The winningest coach in UCLA football and Pac-12 Conference history, Terry Donahue, will be celebrated with a statue at the Rose Bowl Stadium this Fall.
The unveiling and dedication event, which is open to the public, will take place at 3 p.m. on Friday, October 27th at the stadium.
“Coach Donahue’s spirit and what he meant to his players, colleagues, the UCLA community and to the history and preservation of the Rose Bowl Stadium was larger than life,” said Dedan Brozino, President of the Rose Bowl Legacy Foundation. “He represented the integrity, sportsmanship and care for teaching that is emblematic of only the special coaches in the game – and Terry was beyond legendary.”
The statue of Donahue will be surrounded by 151 bronze roses of varying shapes and sizes.
As a gift by over 100 donors to the Rose Bowl Legacy Foundation, the non-profit that supports the preservation, protection and enhancement of the Stadium’s future, each rose has been supported by an individual or family and honors one of the conference- and school-record 151 wins during Donahue’s career on the UCLA sidelines.
Donahue’s statue will be the fourth on Rose Bowl property to represent key moments and people in the venue’s history, joining Jackie Robinson, dedicated in 2017, the 1999 Team USA FIFA Women’s World Cup Champions, 2019, and iconic broadcaster Keith Jackson which was also dedicated 2019.
The commemorative statue will celebrate Donahue’s presence as a coach as well as commemorate his 151 wins. It will be the first statue located inside the Stadium’s gates with the other three located outside the venue’s fence line near the Stadium’s main entrance at Gate A.
Adjacent to the Charles E. Young Locker Room, UCLA players and coaches will pass by the iconic coach before each home game.
Over 20 years, Donahue had more wins than any football coach in the school’s history, including seven consecutive bowl championships. He became the face of football at UCLA as a player and coach, staying in the latter position for two decades and leading the school to seven consecutive bowl-winning seasons in the 1980s.
Donahue won more games than any other coach in the school’s and the Pac-12 Conference’s history. He ended his career with a winning record against each of the conference’s teams, including the Bruins’ crosstown rival, the University of Southern California Trojans.
Overall, he won 151 of the 233 games he coached, and 98 of those victories were in the Pac-10 (as the conference was known before adding two teams in 2011). His eighth and final win in a bowl came in the 1991 John Hancock Bowl.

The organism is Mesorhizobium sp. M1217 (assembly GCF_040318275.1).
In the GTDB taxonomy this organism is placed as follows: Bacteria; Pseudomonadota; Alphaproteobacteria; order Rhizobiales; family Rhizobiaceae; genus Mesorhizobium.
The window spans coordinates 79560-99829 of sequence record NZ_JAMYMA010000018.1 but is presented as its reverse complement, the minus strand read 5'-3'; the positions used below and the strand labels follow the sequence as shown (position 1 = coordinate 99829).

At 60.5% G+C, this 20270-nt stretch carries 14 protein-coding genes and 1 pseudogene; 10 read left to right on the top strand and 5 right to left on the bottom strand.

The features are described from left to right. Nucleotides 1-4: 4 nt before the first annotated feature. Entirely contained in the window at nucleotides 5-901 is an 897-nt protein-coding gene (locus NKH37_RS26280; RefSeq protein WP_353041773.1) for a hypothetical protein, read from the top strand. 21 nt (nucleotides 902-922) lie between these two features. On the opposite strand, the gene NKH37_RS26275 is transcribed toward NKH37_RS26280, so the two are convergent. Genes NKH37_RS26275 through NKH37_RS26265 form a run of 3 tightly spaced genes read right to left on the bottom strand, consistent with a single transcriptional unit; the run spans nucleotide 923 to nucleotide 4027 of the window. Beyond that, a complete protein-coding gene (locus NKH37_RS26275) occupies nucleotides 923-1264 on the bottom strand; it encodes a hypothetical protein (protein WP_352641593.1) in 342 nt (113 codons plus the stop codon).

Donahue’s streak of bowl victories included Rose Bowl Game wins in ’83, ’84 and ’86. He was the first person to appear in the Rose Bowl Game as a player, an assistant coach and a coach.
“On behalf of the Terry Donahue family, we are humbled by this outpouring of support for the Terry Donahue Statue and 151 Roses Dedication,” said Andrea Donahue. “The Rose Bowl has always played a meaningful part in our lives and provided us many opportunities and great joy. We can’t begin to express our gratitude for this iconic stadium and all the people that make it so special. It is a great honor to continue Coach Terry Donahue’s legacy so that he may continue to impact the lives of others.”
On the field, Donahue played in UCLA’s 1966 Rose Bowl Game victory, the upset win over Michigan State was UCLA’s first victory in the Grandaddy of Them All. The team earned the nickname “Gutty Little Bruins” because nobody on the defensive line weighed more than 225 pounds. Donahue, a walk-on, weighed just 195 pounds.
“Coach Donahue impacted thousands of young men from all over America, not just in football, but in life,” said Troy Aikman. “As good as he was at coaching the game, his greatest gift was being an example for how to be better men. We all carry a part of him deep within us. I’m so proud to support this project at the Rose Bowl to honor Coach and his lasting impact on so many.”
“On behalf of the Rose Bowl Stadium, we want to thank all the donors who made this project possible. We are proud to honor a man who is not only iconic to the legacy of UCLA football, but to all of college football,” said Chief Executive Officer / General Manager Jens Weiden. “This statue will stand at America’s Stadium for generations to come so we can remember his impact, and all that he represented for the Bruins and the game of college football.”
Having hosted two Olympic Games (with a third coming in 2028), two FIFA World Cup Finals, five Super Bowls, and countless first-class entertainment moments, the Rose Bowl Stadium has highlighted key moments around the venue over the years. Statues, historical markers, historical photos, paintings, timelines, the 1922 Locker Room Museum, and the soon-to-open California High School Football Hall of Fame have transformed the world-renowned venue into a walking museum of sports and entertainment excellence.